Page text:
Fight against poverty: How Latvia’s NHRI challenged the constitutionality of the government’s social support system
As independent state-mandated bodies with a broad human rights mandate and range of functions, National Human Rights Institutions (NHRIs) are ideally placed to address the full range of human rights, including economic and social rights, poverty reduction and inequality in social support systems. The Latvian NHRI (Office of the Ombudsman of the Republic of Latvia) shares how it has used its mandate to achieve significant changes and improve economic and social rights protection in the country.
Laura Bagātā, Consultant of Communication and International Cooperation, Office of the Ombudman of the Republic of Latvia
Since 2012, the Office of the Ombudsman of the Republic of Latvia, Juris Jansons, has conducted research on the risk of poverty in the country, carefully analysing and following up on governments’ commitments to reduce social inequality and protect social rights. With special attention given to vulnerable groups, we have repeatedly informed the government and legislature about the need to urgently review the existing social support system in order to ensure a dignified standard of living for everyone and protect economic and social rights as established in international law and the Latvian Constitution.
Since our recommendations were not heard by the Government, we used our mandate as an NHRI to submit applications to the Constitutional Court, initiating a number of cases regarding compliance of social benefits determined by the state and their allocation to vulnerable groups with the Latvian Constitution.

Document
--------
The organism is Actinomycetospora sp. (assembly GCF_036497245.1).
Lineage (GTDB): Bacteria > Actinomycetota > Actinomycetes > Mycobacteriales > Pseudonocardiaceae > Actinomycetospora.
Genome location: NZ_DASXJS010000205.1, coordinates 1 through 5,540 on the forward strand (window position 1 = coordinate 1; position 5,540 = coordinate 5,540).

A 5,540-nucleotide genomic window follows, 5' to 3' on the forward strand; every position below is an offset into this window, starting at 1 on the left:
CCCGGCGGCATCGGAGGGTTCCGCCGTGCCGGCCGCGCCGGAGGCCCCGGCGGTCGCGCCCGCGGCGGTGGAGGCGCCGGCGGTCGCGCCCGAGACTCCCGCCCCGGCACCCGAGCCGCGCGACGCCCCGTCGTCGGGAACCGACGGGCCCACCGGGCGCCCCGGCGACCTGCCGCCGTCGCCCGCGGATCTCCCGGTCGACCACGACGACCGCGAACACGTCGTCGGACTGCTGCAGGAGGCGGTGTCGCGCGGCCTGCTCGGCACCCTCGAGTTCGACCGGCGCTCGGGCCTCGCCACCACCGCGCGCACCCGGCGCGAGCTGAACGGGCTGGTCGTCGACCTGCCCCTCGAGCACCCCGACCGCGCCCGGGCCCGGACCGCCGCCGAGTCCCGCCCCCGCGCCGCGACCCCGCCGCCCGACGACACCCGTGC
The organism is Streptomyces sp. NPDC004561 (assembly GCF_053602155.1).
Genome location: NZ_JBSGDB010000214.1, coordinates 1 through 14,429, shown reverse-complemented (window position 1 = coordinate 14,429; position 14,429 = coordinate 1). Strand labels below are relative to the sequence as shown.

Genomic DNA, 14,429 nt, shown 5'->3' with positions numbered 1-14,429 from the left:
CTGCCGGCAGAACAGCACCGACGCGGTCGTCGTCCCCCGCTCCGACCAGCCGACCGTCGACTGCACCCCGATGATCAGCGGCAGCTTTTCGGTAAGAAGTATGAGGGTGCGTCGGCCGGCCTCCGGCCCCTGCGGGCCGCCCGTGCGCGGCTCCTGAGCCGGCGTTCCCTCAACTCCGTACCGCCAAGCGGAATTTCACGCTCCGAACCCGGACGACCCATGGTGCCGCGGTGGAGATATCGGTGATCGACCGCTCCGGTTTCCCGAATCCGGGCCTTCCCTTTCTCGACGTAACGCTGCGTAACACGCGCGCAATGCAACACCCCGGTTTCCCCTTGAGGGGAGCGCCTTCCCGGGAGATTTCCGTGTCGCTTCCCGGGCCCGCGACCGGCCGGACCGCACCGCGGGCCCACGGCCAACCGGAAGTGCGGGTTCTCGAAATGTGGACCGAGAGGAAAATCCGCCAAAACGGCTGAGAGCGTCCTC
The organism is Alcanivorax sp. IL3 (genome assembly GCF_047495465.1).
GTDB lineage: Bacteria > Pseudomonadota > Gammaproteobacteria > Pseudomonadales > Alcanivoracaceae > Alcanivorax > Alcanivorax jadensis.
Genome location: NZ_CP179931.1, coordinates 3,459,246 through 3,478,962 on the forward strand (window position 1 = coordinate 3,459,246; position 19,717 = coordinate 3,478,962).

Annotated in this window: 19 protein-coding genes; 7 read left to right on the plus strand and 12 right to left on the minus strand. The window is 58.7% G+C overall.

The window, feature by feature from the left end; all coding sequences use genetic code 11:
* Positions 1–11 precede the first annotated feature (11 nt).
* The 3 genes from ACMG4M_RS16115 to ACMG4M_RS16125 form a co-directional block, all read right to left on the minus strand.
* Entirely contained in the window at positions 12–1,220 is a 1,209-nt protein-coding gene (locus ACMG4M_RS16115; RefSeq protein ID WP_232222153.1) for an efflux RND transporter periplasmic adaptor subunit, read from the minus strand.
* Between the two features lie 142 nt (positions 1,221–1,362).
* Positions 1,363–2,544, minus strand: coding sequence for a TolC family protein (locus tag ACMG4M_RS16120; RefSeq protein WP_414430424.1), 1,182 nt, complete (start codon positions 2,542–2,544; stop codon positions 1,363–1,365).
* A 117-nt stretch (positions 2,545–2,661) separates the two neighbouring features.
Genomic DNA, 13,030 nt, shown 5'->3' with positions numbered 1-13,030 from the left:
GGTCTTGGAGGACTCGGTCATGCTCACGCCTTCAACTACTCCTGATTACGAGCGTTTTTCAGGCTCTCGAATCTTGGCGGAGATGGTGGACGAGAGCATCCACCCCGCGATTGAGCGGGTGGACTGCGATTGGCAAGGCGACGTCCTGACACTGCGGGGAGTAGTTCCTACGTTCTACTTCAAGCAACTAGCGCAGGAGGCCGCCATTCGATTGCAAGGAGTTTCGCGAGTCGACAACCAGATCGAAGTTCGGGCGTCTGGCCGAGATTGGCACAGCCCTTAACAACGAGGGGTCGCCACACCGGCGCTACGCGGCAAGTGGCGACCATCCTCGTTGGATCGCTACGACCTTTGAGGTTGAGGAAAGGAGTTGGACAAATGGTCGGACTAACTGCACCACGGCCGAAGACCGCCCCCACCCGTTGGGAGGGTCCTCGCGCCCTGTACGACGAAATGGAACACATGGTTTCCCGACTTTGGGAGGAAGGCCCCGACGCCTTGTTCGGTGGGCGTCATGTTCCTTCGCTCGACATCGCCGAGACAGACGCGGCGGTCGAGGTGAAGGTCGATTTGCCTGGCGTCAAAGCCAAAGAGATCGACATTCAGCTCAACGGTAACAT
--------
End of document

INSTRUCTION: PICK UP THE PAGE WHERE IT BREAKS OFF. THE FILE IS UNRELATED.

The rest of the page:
And guess what? We have already won two of them, and the Court will decide on another three this year!
This is just one example of how we use our mandate to achieve impact. Over the years, we have encouraged the Government listen to us more, and even though our decisions and proposals are recommendatory, we are increasingly being asked to be advisors in many cases.
It was a long road to reach this point, and we have used all of our functions as an NHRI to achieve this status. For example, we have:
- Worked with media to help the public understand and learn about the human rights situation in the country
- Carried out monitoring visits to all closed institutions, made recommendations on what should be changed or improved, and recognised good practices
- Established advisory boards for complex or interdisciplinary issues, involving experts and stakeholders
- Conducted research and public information campaigns to raise awareness and gain knowledge and support from society
What lessons can we share with other NHRIs in Europe?
Although the process of our applications to the Constitutional Court is still ongoing, we have learned several lessons from this experience that we can share with other NHRIs.
As Constitutional Court applications cannot be abstract, it is worth dividing a large theme into smaller elements and making several small but compelling applications. In our fight against poverty, this included state or municipal benefits or specific impacts on poverty and social exclusion. The process can be long and difficult, and the NHRI may not be viewed favourably by the Government during this time, but it is important to remain determined.
Cooperation with media can be invaluable, as they can be silent fighters for justice and support processes that are in the public interest. This can be both an encouragement for the NHRI to continue its work and a reminder to policy-makers to listen to the public. Relying on colleagues for support is crucial, as they can provide crucial knowledge and experience.
Finally, just as the government has its political motivations, the head of an NHRI can have their own strategic position and determination. We are pleased that our Ombudsman acts bravely as a passionate fighter for justice. Use every point in your national law that allows you to act – while the first steps can be intimidating, the satisfaction of achieving justice is immeasurable.
Economic and social rights have always been a priority for our institution, and we are ready to continue fighting for the Latvian population, especially the most vulnerable groups, to live a life in dignity, as it should be in a socially-responsible and democratic state that upholds all human rights.
The views, thoughts and opinions expressed in this article belong solely to the author and not necessarily to ENNHRI.